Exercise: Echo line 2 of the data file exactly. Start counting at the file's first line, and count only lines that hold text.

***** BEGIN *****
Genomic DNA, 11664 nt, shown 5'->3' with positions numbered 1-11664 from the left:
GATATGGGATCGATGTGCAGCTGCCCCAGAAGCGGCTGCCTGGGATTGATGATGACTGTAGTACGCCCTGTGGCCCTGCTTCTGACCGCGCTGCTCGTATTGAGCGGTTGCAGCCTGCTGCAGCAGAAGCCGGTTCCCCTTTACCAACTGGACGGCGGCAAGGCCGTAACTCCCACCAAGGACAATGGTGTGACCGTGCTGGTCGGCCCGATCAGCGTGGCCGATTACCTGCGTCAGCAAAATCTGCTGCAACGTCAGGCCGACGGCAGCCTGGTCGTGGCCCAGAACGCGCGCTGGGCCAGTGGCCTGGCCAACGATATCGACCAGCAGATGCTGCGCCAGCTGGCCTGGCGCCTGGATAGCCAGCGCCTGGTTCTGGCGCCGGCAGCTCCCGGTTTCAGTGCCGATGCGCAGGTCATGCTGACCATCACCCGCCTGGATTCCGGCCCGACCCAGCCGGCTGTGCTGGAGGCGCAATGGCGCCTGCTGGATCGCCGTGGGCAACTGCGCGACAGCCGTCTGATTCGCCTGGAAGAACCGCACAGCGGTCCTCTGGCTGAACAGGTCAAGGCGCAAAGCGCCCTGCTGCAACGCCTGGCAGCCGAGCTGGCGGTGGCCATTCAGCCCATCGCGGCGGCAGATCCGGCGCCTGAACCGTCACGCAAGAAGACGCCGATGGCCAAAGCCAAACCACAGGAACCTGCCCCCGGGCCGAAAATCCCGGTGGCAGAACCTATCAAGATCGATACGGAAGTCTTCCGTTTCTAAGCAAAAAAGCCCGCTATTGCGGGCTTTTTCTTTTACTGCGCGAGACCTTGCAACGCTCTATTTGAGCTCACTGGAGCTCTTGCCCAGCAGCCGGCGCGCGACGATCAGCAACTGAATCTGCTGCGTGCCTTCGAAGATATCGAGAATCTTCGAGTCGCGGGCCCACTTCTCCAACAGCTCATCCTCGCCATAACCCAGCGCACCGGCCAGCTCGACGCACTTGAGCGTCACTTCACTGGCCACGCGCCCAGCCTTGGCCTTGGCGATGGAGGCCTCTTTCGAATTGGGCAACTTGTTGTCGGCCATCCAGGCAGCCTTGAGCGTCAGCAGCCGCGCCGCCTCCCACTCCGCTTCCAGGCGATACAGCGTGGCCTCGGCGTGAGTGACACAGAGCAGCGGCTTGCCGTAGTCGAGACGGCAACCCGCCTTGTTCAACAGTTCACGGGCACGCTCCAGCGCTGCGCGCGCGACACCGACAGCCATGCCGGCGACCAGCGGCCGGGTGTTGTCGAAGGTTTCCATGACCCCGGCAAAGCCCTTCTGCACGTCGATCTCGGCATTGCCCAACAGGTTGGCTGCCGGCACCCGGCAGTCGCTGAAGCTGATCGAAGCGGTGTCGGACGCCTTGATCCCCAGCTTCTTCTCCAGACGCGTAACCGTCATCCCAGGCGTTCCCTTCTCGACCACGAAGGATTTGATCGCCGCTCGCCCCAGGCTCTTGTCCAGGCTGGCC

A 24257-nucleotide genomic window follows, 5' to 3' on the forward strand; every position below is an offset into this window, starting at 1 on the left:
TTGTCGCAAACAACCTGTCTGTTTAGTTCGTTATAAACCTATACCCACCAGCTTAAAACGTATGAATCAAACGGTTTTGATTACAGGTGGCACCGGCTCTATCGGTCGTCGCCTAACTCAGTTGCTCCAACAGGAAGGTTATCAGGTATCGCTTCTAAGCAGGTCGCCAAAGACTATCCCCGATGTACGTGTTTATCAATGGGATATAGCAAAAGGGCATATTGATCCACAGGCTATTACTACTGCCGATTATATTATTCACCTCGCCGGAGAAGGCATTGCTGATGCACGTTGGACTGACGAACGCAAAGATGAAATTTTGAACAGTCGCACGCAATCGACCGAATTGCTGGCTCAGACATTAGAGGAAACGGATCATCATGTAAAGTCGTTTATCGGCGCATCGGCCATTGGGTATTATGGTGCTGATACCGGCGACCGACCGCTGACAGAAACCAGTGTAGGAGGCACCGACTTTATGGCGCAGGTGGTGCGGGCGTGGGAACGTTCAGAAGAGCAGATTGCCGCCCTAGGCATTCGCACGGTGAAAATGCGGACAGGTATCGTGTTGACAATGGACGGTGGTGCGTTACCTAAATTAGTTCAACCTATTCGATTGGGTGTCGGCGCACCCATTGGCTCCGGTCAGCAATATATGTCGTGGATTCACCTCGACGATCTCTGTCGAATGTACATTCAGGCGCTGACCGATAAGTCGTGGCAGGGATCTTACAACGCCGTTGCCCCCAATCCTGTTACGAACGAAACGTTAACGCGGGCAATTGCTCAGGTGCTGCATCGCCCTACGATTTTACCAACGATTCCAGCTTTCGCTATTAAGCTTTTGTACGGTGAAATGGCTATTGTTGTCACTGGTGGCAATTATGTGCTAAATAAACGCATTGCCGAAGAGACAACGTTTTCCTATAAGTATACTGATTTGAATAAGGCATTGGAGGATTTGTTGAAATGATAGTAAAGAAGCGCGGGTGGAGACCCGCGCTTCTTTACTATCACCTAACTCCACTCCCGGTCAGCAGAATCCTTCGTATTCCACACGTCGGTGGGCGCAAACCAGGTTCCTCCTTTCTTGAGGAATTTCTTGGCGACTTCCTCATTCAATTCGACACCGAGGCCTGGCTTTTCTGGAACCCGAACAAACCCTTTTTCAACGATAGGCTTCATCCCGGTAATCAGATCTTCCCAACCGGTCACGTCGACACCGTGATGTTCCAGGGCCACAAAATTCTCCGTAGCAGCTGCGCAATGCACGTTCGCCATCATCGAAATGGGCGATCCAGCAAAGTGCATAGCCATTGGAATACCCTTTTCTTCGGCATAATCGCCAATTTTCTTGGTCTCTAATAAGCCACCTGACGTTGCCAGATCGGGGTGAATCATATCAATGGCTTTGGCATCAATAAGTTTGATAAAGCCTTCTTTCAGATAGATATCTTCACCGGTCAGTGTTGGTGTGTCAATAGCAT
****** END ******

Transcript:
GATATGGGATCGATGTGCAGCTGCCCCAGAAGCGGCTGCCTGGGATTGATGATGACTGTAGTACGCCCTGTGGCCCTGCTTCTGACCGCGCTGCTCGTATTGAGCGGTTGCAGCCTGCTGCAGCAGAAGCCGGTTCCCCTTTACCAACTGGACGGCGGCAAGGCCGTAACTCCCACCAAGGACAATGGTGTGACCGTGCTGGTCGGCCCGATCAGCGTGGCCGATTACCTGCGTCAGCAAAATCTGCTGCAACGTCAGGCCGACGGCAGCCTGGTCGTGGCCCAGAACGCGCGCTGGGCCAGTGGCCTGGCCAACGATATCGACCAGCAGATGCTGCGCCAGCTGGCCTGGCGCCTGGATAGCCAGCGCCTGGTTCTGGCGCCGGCAGCTCCCGGTTTCAGTGCCGATGCGCAGGTCATGCTGACCATCACCCGCCTGGATTCCGGCCCGACCCAGCCGGCTGTGCTGGAGGCGCAATGGCGCCTGCTGGATCGCCGTGGGCAACTGCGCGACAGCCGTCTGATTCGCCTGGAAGAACCGCACAGCGGTCCTCTGGCTGAACAGGTCAAGGCGCAAAGCGCCCTGCTGCAACGCCTGGCAGCCGAGCTGGCGGTGGCCATTCAGCCCATCGCGGCGGCAGATCCGGCGCCTGAACCGTCACGCAAGAAGACGCCGATGGCCAAAGCCAAACCACAGGAACCTGCCCCCGGGCCGAAAATCCCGGTGGCAGAACCTATCAAGATCGATACGGAAGTCTTCCGTTTCTAAGCAAAAAAGCCCGCTATTGCGGGCTTTTTCTTTTACTGCGCGAGACCTTGCAACGCTCTATTTGAGCTCACTGGAGCTCTTGCCCAGCAGCCGGCGCGCGACGATCAGCAACTGAATCTGCTGCGTGCCTTCGAAGATATCGAGAATCTTCGAGTCGCGGGCCCACTTCTCCAACAGCTCATCCTCGCCATAACCCAGCGCACCGGCCAGCTCGACGCACTTGAGCGTCACTTCACTGGCCACGCGCCCAGCCTTGGCCTTGGCGATGGAGGCCTCTTTCGAATTGGGCAACTTGTTGTCGGCCATCCAGGCAGCCTTGAGCGTCAGCAGCCGCGCCGCCTCCCACTCCGCTTCCAGGCGATACAGCGTGGCCTCGGCGTGAGTGACACAGAGCAGCGGCTTGCCGTAGTCGAGACGGCAACCCGCCTTGTTCAACAGTTCACGGGCACGCTCCAGCGCTGCGCGCGCGACACCGACAGCCATGCCGGCGACCAGCGGCCGGGTGTTGTCGAAGGTTTCCATGACCCCGGCAAAGCCCTTCTGCACGTCGATCTCGGCATTGCCCAACAGGTTGGCTGCCGGCACCCGGCAGTCGCTGAAGCTGATCGAAGCGGTGTCGGACGCCTTGATCCCCAGCTTCTTCTCCAGACGCGTAACCGTCATCCCAGGCGTTCCCTTCTCGACCACGAAGGATTTGATCGCCGCTCGCCCCAGGCTCTTGTCCAGGCTGGCC